Paul begins this section by talking about how believers are engaging in lawsuits with one another in the secular courts.
The connection with what he has previously said is based on the subject of judging which Paul dealt with in chapter five. Here in chapter six Paul explains another failure of the church to deal with the differences and disputes within the Corinthian congregation.
Paul had included covetousness in his lists of sins within the church (see 1 Cor 5:10-11; 6:9-10). This may be what motivated some of the believers in Corinth to take each other before the secular courts.
What Paul addresses here is another symptom of the divisive spirit within the Corinthian church. This church was quickly losing its testimony in the city of Corinth.
Lawsuits Among Believers Within the Church (1 Cor 6:1)
Paul does not give any specifics of cases that are being brought by believers against each other, but the Greeks were known for their involvement in the courts.
“Dare to go to law” (tolmao) = to bear one’s self boldly. They were showing a bold, unholy arrogance by taking their disputes before the secular courts. The fact that they were doing this indicates the severity of the contention and strife within the church; it is of the type that usually calls for arbitration by a third party.
“Before the unrighteous and not before the saints.” Unrighteous = ungodly, unsaved, non-Christians vs. Saints = those consecrated and set apart as belonging to God, believers, Christians.
Believers are in a sad state when they think they are more likely to get justice from unbelievers than from their own brothers. Some of the members of the Corinthian church were ruthlessly pursuing their own selfish gain, and they were using the Roman courts to do this.
Believers are qualified to arbitrate their own internal disputes (1 Cor 6:2-6)
“Do you not know” = this phrase appears six times in this chapter (1 Cor 6:2, 3, 9, 15, 16, 19) with the implication that the Corinthians should have known or remembered all of these truths. Paul had probably taught these things during his ministry in Corinth, since he states them as undeniable facts.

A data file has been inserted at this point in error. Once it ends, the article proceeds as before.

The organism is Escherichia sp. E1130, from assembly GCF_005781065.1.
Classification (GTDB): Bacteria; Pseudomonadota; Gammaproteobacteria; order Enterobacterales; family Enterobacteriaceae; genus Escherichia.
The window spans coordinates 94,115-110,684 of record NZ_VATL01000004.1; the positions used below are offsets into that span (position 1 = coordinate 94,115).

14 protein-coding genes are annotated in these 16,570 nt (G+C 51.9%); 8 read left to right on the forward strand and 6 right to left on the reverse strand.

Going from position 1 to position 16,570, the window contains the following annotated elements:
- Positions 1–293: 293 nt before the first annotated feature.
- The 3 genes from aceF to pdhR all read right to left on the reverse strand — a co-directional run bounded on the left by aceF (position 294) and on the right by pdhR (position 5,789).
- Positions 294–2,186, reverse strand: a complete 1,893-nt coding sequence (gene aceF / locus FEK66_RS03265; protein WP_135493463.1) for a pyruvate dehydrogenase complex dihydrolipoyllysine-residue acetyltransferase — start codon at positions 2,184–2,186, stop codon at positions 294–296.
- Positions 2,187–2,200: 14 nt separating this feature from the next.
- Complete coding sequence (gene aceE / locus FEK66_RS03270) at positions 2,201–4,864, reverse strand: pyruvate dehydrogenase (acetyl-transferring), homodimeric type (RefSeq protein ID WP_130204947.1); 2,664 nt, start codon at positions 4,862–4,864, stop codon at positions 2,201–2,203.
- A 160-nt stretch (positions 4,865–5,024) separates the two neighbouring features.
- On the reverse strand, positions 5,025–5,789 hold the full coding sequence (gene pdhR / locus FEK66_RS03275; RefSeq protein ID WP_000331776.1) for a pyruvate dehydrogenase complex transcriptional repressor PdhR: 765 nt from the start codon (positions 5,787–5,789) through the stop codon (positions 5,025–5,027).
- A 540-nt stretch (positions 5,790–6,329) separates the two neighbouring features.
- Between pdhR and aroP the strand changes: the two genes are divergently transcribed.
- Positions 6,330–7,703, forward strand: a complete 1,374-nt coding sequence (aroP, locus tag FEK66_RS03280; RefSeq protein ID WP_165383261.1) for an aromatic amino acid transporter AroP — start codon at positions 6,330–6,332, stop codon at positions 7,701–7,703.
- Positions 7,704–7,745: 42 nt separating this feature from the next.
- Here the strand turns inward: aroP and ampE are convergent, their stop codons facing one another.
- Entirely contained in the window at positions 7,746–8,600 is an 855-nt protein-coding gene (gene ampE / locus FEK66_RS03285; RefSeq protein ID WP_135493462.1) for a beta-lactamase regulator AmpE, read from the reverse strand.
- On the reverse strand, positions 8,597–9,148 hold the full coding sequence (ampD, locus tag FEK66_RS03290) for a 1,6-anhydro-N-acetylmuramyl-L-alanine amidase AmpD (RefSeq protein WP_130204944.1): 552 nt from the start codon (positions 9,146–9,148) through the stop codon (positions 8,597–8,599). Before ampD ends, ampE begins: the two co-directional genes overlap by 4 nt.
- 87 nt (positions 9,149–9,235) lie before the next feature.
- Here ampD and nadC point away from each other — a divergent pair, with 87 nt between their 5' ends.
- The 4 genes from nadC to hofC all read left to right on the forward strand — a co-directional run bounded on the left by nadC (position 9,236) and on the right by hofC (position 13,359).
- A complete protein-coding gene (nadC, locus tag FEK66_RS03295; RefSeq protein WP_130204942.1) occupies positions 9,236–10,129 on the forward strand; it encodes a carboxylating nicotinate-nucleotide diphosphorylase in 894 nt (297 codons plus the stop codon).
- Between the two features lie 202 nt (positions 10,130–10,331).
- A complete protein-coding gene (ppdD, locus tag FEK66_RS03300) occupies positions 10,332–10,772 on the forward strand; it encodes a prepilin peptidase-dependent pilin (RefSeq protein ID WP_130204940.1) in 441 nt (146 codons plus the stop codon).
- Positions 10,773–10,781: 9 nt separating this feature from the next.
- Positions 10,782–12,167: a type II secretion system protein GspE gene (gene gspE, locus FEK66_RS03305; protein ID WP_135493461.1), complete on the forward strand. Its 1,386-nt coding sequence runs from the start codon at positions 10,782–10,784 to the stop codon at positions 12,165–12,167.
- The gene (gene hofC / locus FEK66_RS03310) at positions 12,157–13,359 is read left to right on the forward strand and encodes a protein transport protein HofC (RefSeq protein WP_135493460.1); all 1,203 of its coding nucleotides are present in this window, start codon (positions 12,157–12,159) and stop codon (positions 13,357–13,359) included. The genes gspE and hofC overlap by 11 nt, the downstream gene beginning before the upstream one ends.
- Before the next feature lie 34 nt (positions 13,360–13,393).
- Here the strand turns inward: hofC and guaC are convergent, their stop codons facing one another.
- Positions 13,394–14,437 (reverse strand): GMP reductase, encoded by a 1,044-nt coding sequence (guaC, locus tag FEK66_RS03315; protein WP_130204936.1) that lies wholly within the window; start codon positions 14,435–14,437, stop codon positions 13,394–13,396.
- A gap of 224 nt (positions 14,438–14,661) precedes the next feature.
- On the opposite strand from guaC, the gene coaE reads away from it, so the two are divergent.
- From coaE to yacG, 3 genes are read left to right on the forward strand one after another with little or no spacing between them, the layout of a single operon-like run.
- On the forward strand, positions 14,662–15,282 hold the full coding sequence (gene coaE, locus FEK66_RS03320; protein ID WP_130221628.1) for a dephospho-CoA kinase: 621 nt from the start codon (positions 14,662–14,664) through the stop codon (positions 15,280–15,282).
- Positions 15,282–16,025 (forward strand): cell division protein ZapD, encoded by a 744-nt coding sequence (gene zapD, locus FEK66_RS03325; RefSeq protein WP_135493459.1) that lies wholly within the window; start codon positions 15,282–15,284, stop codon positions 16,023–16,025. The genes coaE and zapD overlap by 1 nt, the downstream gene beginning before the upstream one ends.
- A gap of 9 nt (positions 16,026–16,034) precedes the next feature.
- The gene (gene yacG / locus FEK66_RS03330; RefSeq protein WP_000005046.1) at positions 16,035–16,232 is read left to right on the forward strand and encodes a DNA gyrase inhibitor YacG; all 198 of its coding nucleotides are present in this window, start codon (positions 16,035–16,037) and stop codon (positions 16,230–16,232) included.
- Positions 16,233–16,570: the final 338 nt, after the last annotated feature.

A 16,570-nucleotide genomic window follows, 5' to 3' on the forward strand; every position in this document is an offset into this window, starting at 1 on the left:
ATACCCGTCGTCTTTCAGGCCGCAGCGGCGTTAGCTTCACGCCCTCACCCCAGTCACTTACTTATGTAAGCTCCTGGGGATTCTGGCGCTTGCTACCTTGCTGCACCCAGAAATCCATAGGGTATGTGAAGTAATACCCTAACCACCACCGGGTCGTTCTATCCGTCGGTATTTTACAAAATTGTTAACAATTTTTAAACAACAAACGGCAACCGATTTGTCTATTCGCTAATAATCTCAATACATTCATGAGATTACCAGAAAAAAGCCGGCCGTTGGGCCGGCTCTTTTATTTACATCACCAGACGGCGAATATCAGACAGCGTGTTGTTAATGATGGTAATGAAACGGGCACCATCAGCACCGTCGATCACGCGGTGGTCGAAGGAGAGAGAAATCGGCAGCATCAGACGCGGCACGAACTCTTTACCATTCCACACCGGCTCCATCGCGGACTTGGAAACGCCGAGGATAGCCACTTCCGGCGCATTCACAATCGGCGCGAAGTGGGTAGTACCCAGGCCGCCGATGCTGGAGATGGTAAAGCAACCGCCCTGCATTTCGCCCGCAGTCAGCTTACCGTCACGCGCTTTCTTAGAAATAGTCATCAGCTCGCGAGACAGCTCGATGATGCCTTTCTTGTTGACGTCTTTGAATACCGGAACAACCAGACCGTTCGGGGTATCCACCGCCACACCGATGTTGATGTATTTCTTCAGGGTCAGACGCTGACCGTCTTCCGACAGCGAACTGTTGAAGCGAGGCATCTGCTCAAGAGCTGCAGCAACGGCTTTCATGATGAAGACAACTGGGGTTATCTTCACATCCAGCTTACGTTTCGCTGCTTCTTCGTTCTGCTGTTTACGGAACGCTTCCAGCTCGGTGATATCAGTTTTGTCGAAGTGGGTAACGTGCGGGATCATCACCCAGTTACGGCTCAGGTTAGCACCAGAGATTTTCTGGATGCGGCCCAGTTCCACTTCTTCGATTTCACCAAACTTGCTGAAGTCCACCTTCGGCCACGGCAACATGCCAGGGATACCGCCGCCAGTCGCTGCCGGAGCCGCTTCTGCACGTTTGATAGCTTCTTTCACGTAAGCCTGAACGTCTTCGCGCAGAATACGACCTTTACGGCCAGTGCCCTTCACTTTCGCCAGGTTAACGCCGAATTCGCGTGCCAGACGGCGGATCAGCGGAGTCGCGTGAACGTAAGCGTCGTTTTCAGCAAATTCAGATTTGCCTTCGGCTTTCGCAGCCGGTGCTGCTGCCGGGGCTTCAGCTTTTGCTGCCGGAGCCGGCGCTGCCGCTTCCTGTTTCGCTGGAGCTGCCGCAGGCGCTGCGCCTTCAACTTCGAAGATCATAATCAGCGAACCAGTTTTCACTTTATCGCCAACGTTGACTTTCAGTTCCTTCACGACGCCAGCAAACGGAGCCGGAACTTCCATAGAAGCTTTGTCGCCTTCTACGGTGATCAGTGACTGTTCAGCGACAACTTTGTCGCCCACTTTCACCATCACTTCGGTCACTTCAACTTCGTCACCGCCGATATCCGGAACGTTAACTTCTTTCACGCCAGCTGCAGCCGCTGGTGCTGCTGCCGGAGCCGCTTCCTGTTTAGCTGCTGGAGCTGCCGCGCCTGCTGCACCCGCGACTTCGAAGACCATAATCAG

“Saints will judge the world” = the fact that believers will have a role in the government of the millennial kingdom had been implied in the Old Testament (see Dan 7:22) as well as in the New Testament (see Matt 19:28; 2 Tim 2:11-12; Rev 2:26-27; 20:4).
In 1 Cor 5:12 Paul had stated that the church was not to judge those of the world, but that was in the context of judging during this present life. Here Paul states that believers will have a part in the future judgment of the world. This seems to refer to the role of believers in the millennial kingdom.
“Are you not competent to constitute the smallest law courts?” = You who will judge the world in the future should be capable of deciding relatively trivial cases among yourselves.
“We will judge angels” = Jude 1:6 and 2 Pet 2:4, 9 say that angels will be judged, but here Paul tells us that believers somehow will be involved in that process. This was a truth that the Corinthians already knew, probably from Paul’s previous teaching.
“Matters of this life” (biotikos) = literally, “things of this life” -- matters pertaining to one’s livelihood. In the papyri it is used of business matters. This important word tells us exactly what kind of lawsuits the believers were bringing against each other.
Paul argues from the greater to the lesser: if believers will be judges of the world and angels, they ought to be able to judge these smaller matters now.
“Appoint them as judges” (kathizo) = the form of this verb can be either a statement (indicative) or a command (imperative). The NIV translates it as a command, while the NASB translates it as a statement in the form of a question.
If it is a command, then “those of no account” would refer to men in the church who are not regarded as being very wise. But this seems to be contrary to what Paul states in 1 Cor 6:5, that it does require a wise man to arbitrate between believers.
If it is a question, then “those of no account” would refer to men who are not accounted as members of the church (the “unrighteous” of 1 Cor 6:1, the “unbelievers” of 1 Cor 6:6). This seems to be a better fit for the context of this passage.
Paul is not criticizing the secular courts here. On several occasions Paul himself had appeared before these courts and received a favorable ruling. What Paul is condemning here is the practice of Christians taking Christians before secular courts in order to settle their property disputes.